In first show since bombshell report, O'Reilly stays mum on settlements

O'Reilly accuser: 'My voice is not for sale'
O'Reilly accuser: 'My voice is not for sale'

Fox News host Bill O'Reilly opened his top-rated program Monday night by teasing an "explosive new report." But not the one about him.

The show unfolded without a mention of a New York Times article published this weekend which detailed settlements struck with five different women who had accused O'Reilly of sexual harassment or verbal abuse.

Instead, Monday's edition of "The O'Reilly Factor" played out like virtually every broadcast. O'Reilly kicked off the show with a monologue (the "Talking Points Memo," in "Factor" parlance) criticizing Democrats for blocking President Trump's pick for the Supreme Court, Neil Gorsuch.

He resumed the theme a bit later, saying the Democrats' "hatred" for Trump is "disrupting the republic." There was plenty of inveighing against "craziness on college campuses," with O'Reilly decrying "safe spaces" and his sidekick Jesse Watters traveling to Columbia University for one of his patented man-on-the-street segments.

And then, at 9:00, O'Reilly signed off much like he always does.

"I am Bill O'Reilly, please always remember that the spin stops here because we're definitely looking out for you," he told his viewers, roughly four million of whom tune in on a given night.

Related: Mercedes-Benz pulls ads from 'The O'Reilly Factor'

It was a one-hour slice of normalcy in a tense period for both O'Reilly and his employer. Monday's broadcast of the "Factor" started only three hours after the automaker Mercedes-Benz said its ads on the program had been "reassigned" following the Times' report.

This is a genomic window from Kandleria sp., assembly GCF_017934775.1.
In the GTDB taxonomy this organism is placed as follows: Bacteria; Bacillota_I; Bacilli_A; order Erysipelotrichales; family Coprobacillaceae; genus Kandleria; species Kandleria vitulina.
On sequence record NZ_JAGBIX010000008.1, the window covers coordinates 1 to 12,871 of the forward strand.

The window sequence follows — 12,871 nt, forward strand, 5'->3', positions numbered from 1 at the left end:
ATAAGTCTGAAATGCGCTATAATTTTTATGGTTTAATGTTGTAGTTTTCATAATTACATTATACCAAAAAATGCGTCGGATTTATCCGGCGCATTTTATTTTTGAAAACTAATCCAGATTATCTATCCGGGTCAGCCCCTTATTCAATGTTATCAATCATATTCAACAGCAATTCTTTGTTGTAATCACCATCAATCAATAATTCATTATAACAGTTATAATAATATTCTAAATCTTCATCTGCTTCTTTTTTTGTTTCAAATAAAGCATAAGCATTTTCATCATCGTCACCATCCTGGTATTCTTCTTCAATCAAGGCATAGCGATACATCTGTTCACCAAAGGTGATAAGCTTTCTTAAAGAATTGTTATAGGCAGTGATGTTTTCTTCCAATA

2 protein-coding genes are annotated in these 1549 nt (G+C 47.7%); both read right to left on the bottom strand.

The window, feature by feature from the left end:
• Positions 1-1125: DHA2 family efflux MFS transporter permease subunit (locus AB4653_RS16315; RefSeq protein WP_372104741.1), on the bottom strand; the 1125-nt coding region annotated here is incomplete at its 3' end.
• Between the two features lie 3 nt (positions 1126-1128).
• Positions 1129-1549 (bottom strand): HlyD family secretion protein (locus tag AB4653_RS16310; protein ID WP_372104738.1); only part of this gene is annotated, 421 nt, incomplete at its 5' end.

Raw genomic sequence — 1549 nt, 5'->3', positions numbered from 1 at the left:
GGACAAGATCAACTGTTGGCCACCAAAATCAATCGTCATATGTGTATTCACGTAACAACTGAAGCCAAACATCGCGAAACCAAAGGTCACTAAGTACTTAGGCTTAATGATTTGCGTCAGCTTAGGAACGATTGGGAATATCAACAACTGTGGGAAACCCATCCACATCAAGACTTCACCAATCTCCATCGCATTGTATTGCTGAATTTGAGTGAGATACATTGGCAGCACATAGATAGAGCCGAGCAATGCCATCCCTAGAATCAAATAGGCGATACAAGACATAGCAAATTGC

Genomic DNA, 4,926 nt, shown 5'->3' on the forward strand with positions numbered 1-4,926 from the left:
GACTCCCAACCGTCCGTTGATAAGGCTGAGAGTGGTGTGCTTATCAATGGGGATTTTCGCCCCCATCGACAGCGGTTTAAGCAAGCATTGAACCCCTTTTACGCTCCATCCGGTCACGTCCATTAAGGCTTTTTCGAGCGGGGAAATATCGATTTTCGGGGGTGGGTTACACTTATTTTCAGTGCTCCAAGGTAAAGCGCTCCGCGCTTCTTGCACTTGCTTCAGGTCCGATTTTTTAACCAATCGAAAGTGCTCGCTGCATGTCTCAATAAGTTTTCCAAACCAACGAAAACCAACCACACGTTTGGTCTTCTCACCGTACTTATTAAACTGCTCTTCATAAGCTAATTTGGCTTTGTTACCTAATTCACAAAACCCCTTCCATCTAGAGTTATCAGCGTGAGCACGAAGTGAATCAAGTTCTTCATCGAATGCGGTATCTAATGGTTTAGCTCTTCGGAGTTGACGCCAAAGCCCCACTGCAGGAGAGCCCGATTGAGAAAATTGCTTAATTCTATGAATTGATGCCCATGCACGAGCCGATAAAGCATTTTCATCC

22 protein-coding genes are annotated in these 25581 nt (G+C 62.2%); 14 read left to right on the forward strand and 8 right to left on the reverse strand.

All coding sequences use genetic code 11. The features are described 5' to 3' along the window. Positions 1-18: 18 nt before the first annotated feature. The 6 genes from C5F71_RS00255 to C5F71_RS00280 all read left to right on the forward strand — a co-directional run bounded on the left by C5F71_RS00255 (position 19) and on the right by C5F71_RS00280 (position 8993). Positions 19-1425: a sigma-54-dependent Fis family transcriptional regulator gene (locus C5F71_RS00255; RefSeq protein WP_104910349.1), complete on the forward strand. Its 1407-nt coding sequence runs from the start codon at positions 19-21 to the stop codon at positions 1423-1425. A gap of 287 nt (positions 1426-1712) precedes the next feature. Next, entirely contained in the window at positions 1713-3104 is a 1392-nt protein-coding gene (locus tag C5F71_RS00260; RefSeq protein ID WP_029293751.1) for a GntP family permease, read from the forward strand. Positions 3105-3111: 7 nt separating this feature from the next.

Earlier in the day, Fox News contributor Julie Roginsky filed a lawsuit against the network, its former chairman Roger Ailes and current co-president Bill Shine, alleging sexual harassment and retaliation.

Rupert Murdoch and his sons, the powerful media dynasty running Fox's parent company 21st Century Fox, have taken a more heads-on role at the cable news channel since Ailes was ousted after a wave of similar allegations against him.

While Fox's programming remains as conservative as ever, the Murdochs have pledged to fix the network's employee culture.

O'Reilly's reticence on Monday was a break from how he has dealt with such matters in the past. When a former producer filed a sexual harassment lawsuit against him in 2004, which was eventually settled and was among among those settlements discussed in the Times article, O'Reilly delivered a thunderous response on his program that same night.

The suit was, O'Reilly said, "the single most evil thing I have ever experienced, and I've seen a lot."

"But these people picked the wrong guy," he insisted.


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